Uroxatral Side Effects

Generic Name: alfuzosin

Note: This document contains side effect information about alfuzosin. Some of the dosage forms listed on this page may not apply to the brand name Uroxatral.

Some side effects of Uroxatral may not be reported. Always consult your doctor or healthcare specialist for medical advice. You may also report side effects to the FDA.

For the Consumer

Applies to alfuzosin: oral tablet extended release

Along with its needed effects, alfuzosin (the active ingredient contained in Uroxatral) may cause some unwanted effects. Although not all of these side effects may occur, if they do occur they may need medical attention.

Check with your doctor immediately if any of the following side effects occur while taking alfuzosin:

  • Chest pain
  • chills
  • cold sweats
  • confusion
  • dizziness, faintness, or lightheadedness when getting up from a lying or sitting position
  • fainting
  • fast, pounding, or irregular heartbeat or pulse
  • painful or prolonged erection of the penis
Incidence not known
  • Arm, back, or jaw pain
  • chest discomfort
  • chest tightness or heaviness
  • large, hive-like swelling on the face, eyelids, lips, tongue, throat, hands, legs, feet, or sex organs
  • nausea
  • shortness of breath
  • sweating
  • swelling

Some side effects of alfuzosin may occur that usually do not need medical attention. These side effects may go away during treatment as your body adjusts to the medicine. Also, your health care professional may be able to tell you about ways to prevent or reduce some of these side effects. Check with your health care professional if any of the following side effects continue or are bothersome or if you have any questions about them:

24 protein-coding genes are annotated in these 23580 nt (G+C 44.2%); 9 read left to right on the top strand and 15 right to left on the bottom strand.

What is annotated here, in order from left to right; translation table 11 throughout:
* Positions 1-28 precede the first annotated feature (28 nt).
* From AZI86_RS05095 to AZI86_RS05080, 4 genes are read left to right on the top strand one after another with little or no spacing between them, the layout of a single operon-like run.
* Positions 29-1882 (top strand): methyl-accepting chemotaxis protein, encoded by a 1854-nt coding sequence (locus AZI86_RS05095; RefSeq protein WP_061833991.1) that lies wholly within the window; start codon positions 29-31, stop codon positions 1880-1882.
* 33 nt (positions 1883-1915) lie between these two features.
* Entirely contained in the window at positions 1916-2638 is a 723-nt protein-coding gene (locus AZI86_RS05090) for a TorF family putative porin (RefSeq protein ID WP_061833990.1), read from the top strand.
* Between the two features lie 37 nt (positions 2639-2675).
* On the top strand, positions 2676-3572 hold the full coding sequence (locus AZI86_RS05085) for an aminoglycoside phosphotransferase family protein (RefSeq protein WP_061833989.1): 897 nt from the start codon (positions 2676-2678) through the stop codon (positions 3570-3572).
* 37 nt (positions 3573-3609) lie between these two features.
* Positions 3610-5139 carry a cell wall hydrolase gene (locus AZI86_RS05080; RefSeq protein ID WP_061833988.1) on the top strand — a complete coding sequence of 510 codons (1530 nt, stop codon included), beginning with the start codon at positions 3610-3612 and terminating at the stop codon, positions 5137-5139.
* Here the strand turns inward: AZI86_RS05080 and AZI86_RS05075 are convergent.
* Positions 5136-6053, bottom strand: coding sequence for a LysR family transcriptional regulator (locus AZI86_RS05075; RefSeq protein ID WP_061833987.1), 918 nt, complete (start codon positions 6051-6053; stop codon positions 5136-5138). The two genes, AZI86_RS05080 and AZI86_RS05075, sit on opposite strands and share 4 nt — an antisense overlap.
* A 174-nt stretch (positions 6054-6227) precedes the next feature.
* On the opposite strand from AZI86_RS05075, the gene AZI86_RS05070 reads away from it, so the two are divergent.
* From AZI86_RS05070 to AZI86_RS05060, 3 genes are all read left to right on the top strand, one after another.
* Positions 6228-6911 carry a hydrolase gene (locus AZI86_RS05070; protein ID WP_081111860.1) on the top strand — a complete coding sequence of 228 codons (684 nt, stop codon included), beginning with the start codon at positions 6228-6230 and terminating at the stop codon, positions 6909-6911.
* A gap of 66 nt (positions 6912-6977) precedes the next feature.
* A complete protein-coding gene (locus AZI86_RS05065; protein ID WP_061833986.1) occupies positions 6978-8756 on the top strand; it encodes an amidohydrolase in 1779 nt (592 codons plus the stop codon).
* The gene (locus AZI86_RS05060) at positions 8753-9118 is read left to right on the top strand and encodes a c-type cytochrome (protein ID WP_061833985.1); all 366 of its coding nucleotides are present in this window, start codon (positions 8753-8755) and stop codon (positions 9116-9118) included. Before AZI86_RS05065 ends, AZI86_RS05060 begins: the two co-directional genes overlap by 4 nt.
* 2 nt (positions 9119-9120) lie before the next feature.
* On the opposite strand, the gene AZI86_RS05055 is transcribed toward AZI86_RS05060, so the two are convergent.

More common
  • Dizziness
Less common
  • Abdominal or stomach pain
  • acid or sour stomach
  • belching
  • body aches or pain
  • congestion
  • cough
  • cough producing mucus
  • decreased interest in sexual intercourse
  • difficulty breathing
  • difficulty having a bowel movement (stool)
  • dryness or soreness of the throat
  • ear congestion
  • fever
  • headache
  • heartburn
  • hoarseness
  • inability to have or keep an erection
  • indigestion
  • loss in sexual ability, desire, drive, or performance
  • loss of voice
  • nasal congestion
  • pain
  • pain or tenderness around the eyes and cheekbones
  • sneezing
  • sore throat
  • stomach discomfort, upset, or pain
  • stuffy or runny nose
  • tender, swollen glands in the neck
  • tightness in the chest
  • trouble with swallowing
  • unusual tiredness or weakness
  • voice changes
  • wheezing
  • Rash
Incidence not known
  • Diarrhea
  • feeling of warmth
  • hives or welts
  • itching skin
  • redness of the skin
  • redness of the face, neck, arms, and occasionally, upper chest

For Healthcare Professionals

Applies to alfuzosin: oral tablet extended release

Nervous system

Nervous system side effects are among the most commonly reported and include dizziness (5.7%), headache (3%) and fatigue (2.7%).


Respiratory side effects have included upper respiratory tract infection (3%), bronchitis, sinusitis and pharyngitis.